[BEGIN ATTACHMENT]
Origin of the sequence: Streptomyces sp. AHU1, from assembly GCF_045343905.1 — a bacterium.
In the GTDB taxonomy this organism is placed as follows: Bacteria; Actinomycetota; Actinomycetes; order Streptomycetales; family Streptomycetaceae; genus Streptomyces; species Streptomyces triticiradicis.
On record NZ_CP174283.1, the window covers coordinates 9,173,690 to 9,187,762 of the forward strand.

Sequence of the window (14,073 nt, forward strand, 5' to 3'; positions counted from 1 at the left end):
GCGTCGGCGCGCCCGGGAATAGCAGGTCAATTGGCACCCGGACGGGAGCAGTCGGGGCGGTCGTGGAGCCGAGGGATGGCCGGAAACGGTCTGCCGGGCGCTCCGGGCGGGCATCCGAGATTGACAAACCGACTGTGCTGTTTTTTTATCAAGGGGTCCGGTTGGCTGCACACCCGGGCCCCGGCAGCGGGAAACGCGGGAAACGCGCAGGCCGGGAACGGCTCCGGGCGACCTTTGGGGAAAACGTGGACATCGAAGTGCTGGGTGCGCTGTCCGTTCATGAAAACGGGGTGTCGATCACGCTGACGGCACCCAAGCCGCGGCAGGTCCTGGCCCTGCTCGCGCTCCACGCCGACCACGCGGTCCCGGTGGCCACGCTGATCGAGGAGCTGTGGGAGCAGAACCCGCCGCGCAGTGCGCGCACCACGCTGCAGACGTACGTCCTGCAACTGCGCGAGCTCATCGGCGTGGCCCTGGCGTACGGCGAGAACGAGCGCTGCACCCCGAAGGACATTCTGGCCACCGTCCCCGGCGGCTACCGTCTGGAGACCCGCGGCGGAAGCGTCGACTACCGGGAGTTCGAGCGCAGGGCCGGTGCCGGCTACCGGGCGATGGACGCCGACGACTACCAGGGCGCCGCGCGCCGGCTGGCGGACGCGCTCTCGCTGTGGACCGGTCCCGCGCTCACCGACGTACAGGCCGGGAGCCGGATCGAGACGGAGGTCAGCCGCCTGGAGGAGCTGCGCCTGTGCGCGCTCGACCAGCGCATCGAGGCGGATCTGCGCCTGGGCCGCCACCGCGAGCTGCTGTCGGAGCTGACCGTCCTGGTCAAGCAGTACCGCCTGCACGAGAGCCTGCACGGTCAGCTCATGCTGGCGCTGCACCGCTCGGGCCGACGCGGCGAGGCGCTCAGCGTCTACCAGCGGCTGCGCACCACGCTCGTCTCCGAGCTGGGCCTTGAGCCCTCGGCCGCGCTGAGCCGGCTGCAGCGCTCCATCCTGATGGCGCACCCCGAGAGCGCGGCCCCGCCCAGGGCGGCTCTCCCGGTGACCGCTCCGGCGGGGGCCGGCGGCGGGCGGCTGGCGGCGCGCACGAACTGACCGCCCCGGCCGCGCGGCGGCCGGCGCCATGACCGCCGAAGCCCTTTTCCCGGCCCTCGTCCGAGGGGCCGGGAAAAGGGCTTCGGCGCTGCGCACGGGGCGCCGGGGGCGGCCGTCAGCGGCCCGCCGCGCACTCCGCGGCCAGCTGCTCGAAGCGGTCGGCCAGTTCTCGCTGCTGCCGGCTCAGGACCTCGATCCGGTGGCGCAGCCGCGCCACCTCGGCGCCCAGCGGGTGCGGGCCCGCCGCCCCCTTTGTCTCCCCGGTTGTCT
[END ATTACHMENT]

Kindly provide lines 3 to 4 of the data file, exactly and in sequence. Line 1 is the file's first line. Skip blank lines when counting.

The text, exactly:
On record NZ_CP174283.1, the window covers coordinates 9,173,690 to 9,187,762 of the forward strand.

Sequence of the window (14,073 nt, forward strand, 5' to 3'; positions counted from 1 at the left end):